How to Calculate Burn Rate at Your Small Business

Share
Share
Share
Email

Burn rate is a term used mostly by venture capitalists to gauge the performance of their investments. Venture capitalists want to know how businesses use their money, when businesses might need additional funding and when the businesses they’re funding could start turning a profit.

Let’s look at how to calculate burn rate and how you can use the numbers to manage your business.

What Is Burn Rate?

The burn rate definition used by venture capitalists is the measurement of how quickly a company is spending its capital to pay its operating expenses, such as rent, salaries, product development and marketing. Burn rate is usually expressed in terms of money spent per month.

In effect, burn rate is a measure of negative cash flow. New businesses typically operate at a loss until they produce enough revenue to generate positive cash flow. The burn rate shows how much cash the fledgling business needs each month to stay in business, and it can indicate when a business will require additional funding.

Operating expenses are either fixed or variable. You should know how your variable expenses factor into your burn rate so that you can shed these expenses if the market takes a sudden downturn and you need to conserve cash.

Close up woman doing finance at home office with calculate expenses

Why Is Burn Rate Important?

Business owners must know how much cash they’ll need each month to operate. By knowing your burn rate and comparing it to how much cash you have in the bank, you’ll be able to figure out how long you can stay in business before you run out of money.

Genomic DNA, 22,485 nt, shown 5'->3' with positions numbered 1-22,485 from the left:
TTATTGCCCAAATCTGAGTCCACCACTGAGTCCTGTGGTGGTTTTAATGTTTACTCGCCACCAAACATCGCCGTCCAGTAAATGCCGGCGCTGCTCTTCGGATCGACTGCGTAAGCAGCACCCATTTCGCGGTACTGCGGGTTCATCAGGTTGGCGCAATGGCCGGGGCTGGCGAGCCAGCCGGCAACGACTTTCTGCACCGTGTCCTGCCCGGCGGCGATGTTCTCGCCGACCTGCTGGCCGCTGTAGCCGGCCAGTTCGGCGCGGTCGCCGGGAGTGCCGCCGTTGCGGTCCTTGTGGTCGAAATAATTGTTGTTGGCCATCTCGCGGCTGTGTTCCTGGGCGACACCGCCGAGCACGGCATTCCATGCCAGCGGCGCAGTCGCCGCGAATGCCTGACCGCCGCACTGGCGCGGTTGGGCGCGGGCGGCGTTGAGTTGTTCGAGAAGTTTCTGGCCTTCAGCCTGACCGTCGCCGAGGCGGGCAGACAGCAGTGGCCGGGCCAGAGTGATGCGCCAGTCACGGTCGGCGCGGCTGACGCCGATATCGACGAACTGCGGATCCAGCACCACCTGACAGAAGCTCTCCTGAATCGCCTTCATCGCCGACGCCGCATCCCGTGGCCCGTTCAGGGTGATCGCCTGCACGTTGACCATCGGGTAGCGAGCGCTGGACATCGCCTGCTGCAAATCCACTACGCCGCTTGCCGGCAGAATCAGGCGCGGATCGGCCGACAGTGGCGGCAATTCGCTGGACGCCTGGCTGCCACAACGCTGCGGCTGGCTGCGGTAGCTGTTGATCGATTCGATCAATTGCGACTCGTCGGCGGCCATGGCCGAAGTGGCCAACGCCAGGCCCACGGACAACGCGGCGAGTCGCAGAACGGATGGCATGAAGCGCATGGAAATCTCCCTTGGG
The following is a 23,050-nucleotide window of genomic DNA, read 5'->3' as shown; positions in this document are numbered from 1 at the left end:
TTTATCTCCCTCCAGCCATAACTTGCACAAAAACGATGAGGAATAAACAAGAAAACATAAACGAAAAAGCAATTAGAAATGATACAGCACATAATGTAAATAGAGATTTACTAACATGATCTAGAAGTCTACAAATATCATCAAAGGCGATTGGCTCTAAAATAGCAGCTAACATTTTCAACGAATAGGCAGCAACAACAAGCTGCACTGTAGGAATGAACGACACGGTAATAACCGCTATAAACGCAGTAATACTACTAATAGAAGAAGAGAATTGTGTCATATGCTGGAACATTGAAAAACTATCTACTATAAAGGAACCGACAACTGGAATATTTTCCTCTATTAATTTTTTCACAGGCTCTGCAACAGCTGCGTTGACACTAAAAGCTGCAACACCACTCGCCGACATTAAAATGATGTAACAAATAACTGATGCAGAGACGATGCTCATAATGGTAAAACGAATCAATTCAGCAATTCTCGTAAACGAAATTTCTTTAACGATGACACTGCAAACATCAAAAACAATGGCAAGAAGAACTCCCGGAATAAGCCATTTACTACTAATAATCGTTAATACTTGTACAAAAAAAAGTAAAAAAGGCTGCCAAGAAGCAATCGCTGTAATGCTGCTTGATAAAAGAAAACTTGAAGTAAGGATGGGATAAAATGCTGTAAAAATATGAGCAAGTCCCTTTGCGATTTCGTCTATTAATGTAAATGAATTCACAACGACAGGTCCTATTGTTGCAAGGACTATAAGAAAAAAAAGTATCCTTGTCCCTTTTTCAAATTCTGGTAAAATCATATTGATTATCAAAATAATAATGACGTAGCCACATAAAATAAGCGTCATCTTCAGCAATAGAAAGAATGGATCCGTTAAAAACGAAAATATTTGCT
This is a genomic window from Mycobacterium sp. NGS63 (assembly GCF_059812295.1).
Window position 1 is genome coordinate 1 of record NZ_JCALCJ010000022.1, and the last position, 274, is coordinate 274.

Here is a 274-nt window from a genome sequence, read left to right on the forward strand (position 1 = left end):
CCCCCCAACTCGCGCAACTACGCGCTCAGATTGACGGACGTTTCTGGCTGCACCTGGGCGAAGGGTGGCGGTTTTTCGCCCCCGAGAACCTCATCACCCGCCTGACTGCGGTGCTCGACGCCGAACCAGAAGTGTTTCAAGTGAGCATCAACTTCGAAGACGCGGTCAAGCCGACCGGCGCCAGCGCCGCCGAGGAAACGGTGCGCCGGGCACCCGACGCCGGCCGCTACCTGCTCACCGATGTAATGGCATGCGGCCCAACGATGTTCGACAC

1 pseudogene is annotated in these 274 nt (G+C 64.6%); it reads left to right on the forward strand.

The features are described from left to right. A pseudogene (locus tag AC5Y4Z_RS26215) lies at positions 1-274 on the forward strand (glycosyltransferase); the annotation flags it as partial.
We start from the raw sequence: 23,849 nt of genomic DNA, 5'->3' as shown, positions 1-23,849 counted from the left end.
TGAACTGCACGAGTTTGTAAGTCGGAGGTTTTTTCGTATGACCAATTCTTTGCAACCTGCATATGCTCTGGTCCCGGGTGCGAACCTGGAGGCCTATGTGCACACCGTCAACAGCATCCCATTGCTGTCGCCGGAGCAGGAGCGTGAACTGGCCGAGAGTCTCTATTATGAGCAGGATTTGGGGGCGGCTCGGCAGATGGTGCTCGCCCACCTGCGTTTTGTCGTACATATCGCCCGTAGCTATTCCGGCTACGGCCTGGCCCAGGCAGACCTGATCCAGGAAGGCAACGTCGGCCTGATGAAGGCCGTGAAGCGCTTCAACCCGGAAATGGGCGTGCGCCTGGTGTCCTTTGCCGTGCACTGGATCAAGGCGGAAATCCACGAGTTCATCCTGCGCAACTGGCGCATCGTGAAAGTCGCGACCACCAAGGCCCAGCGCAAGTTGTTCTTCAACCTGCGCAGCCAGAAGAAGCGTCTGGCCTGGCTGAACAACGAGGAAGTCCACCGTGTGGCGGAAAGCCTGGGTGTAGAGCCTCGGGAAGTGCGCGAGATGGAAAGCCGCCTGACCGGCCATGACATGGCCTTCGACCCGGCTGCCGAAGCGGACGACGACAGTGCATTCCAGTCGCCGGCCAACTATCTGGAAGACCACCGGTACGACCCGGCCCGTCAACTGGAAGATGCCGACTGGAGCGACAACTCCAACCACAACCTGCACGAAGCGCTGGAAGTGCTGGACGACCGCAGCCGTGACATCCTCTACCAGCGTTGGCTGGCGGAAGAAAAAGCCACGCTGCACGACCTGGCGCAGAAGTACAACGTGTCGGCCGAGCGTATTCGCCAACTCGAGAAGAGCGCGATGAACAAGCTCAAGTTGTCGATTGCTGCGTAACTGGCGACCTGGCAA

Monitoring your burn rate and looking ahead gives you better control over your company’s destiny. You can be proactive instead of reactive. If it looks as though you might run out of cash in a few months, you can raise funds or cut your spending. Trying to raise money at the last minute limits your options and puts you in a terrible negotiating position.

How to Calculate Burn Rate

To find your burn rate, subtract your ending balance from your starting balance, then divide that difference by the time period between your starting balance and ending balance.

Burn Rate = (Starting Cash on Hand − Ending Cash on Hand) ÷ Months

To get a reliable figure, calculate your burn rate over several months to find an average instead of looking at a single month.

Here’s how you’d calculate the burn rate over a quarter, or three months:

Monthly Burn Rate = (Cash on Hand at Beginning of Quarter − Cash on Hand at End of Quarter) ÷ 3 Months

Let’s suppose you had $450,000 in the bank at the beginning of the quarter and $300,000 at the end of it. In this scenario, your monthly burn rate is $50,000 per month.

Monthly Burn Rate = ($450,000 − $300,000) ÷ 3 = $50,000 per month

How to Use Your Burn Rate

Monitoring your burn rate will alert you to any sudden changes in your cash outflow that might affect your ability to stay in business.

Once you know your burn rate, you can calculate your runway, or how many months you have before you run out of cash. To calculate your runway, divide how much cash you have by your monthly burn rate.

Runway = Cash on Hand ÷ Monthly Burn Rate

Let’s go back to our example. Your company had $300,000 in the bank at the end of the quarter, and your average burn rate is $50,000 per month. Therefore, you’d have six months of runway.

Runway = $300,000 ÷ $50,000 per month = 6 months

At this point, you’d need to either raise funding, reduce spending or begin generating enough revenues to stay in business.

What Financial Options Are Available?

The burn rate definition is a key metric for new businesses, but it can be a critical indicator for established businesses, too. A company with a high burn rate and a negative cash flow might not be able to obtain a traditional loan from a bank.

Lenders are not fond of lending money to businesses that aren’t making a profit. But businesses that aren’t generating a profit can still seek money from investors or look to alternative lending sources.

Tags: , , ,